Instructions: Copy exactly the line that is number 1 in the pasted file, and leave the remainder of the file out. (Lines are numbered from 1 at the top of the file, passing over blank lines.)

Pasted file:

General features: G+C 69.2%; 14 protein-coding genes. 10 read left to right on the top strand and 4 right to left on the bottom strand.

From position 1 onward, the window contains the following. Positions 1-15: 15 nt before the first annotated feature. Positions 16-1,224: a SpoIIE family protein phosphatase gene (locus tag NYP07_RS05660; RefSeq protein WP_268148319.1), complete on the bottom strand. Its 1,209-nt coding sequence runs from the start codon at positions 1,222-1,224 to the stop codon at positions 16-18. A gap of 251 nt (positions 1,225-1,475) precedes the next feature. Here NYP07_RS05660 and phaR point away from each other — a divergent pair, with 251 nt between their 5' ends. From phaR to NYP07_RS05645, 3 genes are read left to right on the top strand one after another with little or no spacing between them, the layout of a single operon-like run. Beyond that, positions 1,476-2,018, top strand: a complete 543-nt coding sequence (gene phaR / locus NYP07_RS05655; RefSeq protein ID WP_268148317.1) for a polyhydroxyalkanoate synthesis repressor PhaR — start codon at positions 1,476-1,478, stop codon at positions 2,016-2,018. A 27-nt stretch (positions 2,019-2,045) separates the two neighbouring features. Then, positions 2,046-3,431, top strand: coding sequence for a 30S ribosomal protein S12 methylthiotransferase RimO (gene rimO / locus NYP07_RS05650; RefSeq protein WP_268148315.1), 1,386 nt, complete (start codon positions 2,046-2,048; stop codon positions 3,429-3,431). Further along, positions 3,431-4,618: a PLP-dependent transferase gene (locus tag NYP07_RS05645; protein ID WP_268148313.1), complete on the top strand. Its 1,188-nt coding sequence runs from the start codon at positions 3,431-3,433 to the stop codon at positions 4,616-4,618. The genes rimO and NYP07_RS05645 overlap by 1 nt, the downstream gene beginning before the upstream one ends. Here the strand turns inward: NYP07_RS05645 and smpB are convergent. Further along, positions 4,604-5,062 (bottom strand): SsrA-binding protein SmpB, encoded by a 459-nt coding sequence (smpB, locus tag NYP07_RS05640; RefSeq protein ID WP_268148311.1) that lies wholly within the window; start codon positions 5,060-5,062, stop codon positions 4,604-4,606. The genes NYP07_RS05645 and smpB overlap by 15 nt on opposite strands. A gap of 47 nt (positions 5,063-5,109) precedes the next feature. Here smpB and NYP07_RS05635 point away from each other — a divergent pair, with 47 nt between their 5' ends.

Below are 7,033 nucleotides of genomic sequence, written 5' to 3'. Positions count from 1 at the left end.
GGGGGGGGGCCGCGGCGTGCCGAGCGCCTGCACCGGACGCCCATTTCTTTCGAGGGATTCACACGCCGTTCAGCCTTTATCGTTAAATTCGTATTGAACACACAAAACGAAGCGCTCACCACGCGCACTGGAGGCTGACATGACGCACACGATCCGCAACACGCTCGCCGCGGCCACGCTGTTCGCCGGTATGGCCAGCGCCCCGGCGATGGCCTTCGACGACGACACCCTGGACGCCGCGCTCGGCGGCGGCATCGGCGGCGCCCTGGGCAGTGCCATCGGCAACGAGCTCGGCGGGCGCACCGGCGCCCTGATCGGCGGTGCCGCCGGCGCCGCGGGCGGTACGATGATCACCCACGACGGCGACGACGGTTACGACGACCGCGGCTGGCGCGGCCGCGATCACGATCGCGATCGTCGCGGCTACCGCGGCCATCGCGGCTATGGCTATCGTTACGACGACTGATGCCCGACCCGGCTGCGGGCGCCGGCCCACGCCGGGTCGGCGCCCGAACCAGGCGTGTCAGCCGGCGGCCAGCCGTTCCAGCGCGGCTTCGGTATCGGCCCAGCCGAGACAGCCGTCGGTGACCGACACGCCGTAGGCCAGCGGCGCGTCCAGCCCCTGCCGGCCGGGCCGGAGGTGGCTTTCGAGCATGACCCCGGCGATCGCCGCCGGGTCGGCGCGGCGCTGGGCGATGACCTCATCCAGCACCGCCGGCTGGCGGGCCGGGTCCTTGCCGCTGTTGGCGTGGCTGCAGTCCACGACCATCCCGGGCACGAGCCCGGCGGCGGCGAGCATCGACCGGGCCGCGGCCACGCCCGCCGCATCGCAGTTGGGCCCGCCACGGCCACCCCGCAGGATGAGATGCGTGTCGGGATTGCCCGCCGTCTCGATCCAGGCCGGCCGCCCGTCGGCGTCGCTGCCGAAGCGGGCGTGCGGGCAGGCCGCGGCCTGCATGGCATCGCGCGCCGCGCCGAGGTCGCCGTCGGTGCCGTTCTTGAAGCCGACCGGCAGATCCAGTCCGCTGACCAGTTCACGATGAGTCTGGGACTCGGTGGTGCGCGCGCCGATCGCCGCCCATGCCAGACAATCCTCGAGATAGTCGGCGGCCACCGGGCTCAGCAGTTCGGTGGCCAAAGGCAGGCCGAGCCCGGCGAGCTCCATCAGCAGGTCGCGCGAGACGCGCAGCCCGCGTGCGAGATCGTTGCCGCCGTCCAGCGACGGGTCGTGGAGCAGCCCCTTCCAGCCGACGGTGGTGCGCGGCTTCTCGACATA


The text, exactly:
General features: G+C 69.2%; 14 protein-coding genes. 10 read left to right on the top strand and 4 right to left on the bottom strand.